Are you a Leader or a Laggard? How this Retailer is Leading the Smart Home Device Market

Leading consumer electronics players are addressing device security, are you?

Canadian Tire is disrupting the smart home market. Recently, the Canadian-based retailer deftly distinguished itself from its competitors with its ground-breaking cybersecurity capabilities which they effectively leveraged in their go-to-market strategy.

Effectively creating a new playing field for devices to be smart and secure, they have protected their Noma IQ suite of connected home products, that range from humidifiers to smart light bulbs and electrical outlets with their DataGuard security labeling program.

Born out of the need to address market demand for smart home products that are secure, Canadian Tire now finds itself leading this new frontier. Not just because of the way they are securing their devices, selecting to secure the entire device, rather than just the data, but they are also breaking new ground in the way they’re educating their customers, encouraging them to be more cyber-savvy when purchasing smart home products. 

The difference in protection levels

Most devices, if they have any security at all, have a patchwork of security that is focused on different user interfaces. So for example, some devices may have good user controls that use multi-factor authentication (MFA) to ensure the right person is logging in. Other devices may be encrypting all the data collected that is being sent to the cloud. However, this patchwork approach to security doesn’t actually protect the entire device. Security needs to be comprehensive and ensure all potential vectors for attack are closed and sealed. It’s like putting a lock on your front door and keeping your back door wide open. Addressing one method of attack does not equate to a secure device.

The security capabilities provided in the Noma IQ range is entirely unique for the way it protects the entirety of the device. Using built-in technology from Firedome that automatically detects, prevents, and responds to anything that may be identified as suspicious. This means that whether an attack is coming from another device on the home network, a scan of open ports to intercept data, or through the user’s credentials being leaked, the attempt will be detected and blocked in all these circumstances. 

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Leveraging cybersecurity towards marketing

Canadian Tire has leveraged the value of their more secure smart products in their marketing communications. For new customers who may have strong hesitations about installing smart internet-connected devices in their homes, addressing cybersecurity in their communication has worked to subtly reassure these buyers of the safety and reliability of their products. 

For customers that are on the search for more secure products, this messaging works to meaningfully differentiate from competitors as it directly addresses their concerns.   

For the purpose of developing brand trust and a sense of performance reliability, Canadian Tire developed their own trademark security label, DataGuard. The DataGuard security label is placed on all the box packaging and buyers who want to know more can visit their website to find information on the comprehensive level of protection provided.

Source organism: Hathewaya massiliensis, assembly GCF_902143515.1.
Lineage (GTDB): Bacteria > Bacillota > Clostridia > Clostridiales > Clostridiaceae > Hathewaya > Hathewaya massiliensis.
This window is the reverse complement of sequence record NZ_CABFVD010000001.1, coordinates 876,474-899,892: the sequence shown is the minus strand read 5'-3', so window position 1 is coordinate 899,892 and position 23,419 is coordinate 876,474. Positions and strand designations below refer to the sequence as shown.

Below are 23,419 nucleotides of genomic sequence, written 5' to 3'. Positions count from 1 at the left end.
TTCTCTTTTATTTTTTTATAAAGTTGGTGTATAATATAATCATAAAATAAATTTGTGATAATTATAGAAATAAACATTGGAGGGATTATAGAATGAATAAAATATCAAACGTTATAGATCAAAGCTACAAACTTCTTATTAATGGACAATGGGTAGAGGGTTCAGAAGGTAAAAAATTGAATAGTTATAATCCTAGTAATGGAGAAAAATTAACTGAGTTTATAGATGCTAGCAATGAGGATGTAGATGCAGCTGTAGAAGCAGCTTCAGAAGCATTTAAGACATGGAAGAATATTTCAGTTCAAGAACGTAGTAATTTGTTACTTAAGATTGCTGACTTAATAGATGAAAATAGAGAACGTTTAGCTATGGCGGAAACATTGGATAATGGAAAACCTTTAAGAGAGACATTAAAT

The strategic move towards emphasizing security and privacy has enabled the product team at Canadian Tire to build devices that are more resilient to cyber-attacks.  This has multiple business benefits, which include ensuring the device’s performance reliability and avoiding brand reputational damage. They expect these outcomes to have a direct impact on improving customer lifetime value, as customer loyalty and trust is maintained. 

The box packaging for the NOMA iQ Smart Bulb that is sold by Canadian Tire.

 

The website page for NOMA iQ provides more detail on the comprehensive level of protection.

Meeting Cybersecurity regulation requirements

Applying security and privacy mechanisms are set to become a bar to market entry with the passing in December 2020 of the Internet of Things Cybersecurity Improvement Act. Standards directly address implementing cybersecurity controls in IoT devices, where for example, devices must be uniquely identified logically and physically within a network.

Complementing the Act is the Cyber Shield bill that aims to educate shoppers with a security labeling program. The intention is for it to work in the same way that smart energy labels are used for household appliances, where an A+ rating entails the highest level of energy efficiency. Providing more than just certification, the labeling provides a protection profile of the security functions that have been built into the connected device. A higher cyber protection level could be used for competitive differentiation against other similar products that only meet a baseline of security. 

Firedome is uniquely positioned to help IoT device brands develop their cybersecurity capabilities and leverage this as a feature in their marketing communications. As an IoT growth enabler, we’re dedicated to helping them overcome purchase hurdles around security and privacy and at the same time differentiate their product through communication that deepens customer trust in their brand.

Other retailers in the smart home market would be wise to take note of the strategy employed by Canadian Tire. Knowing the security and privacy status of a device is becoming a priority in the minds of buyers and this is a trend that is only going to become more ubiquitous. The time is ripe for product managers to develop a strategy to meet this growing demand, and ensure they keep their competitive advantage.

 

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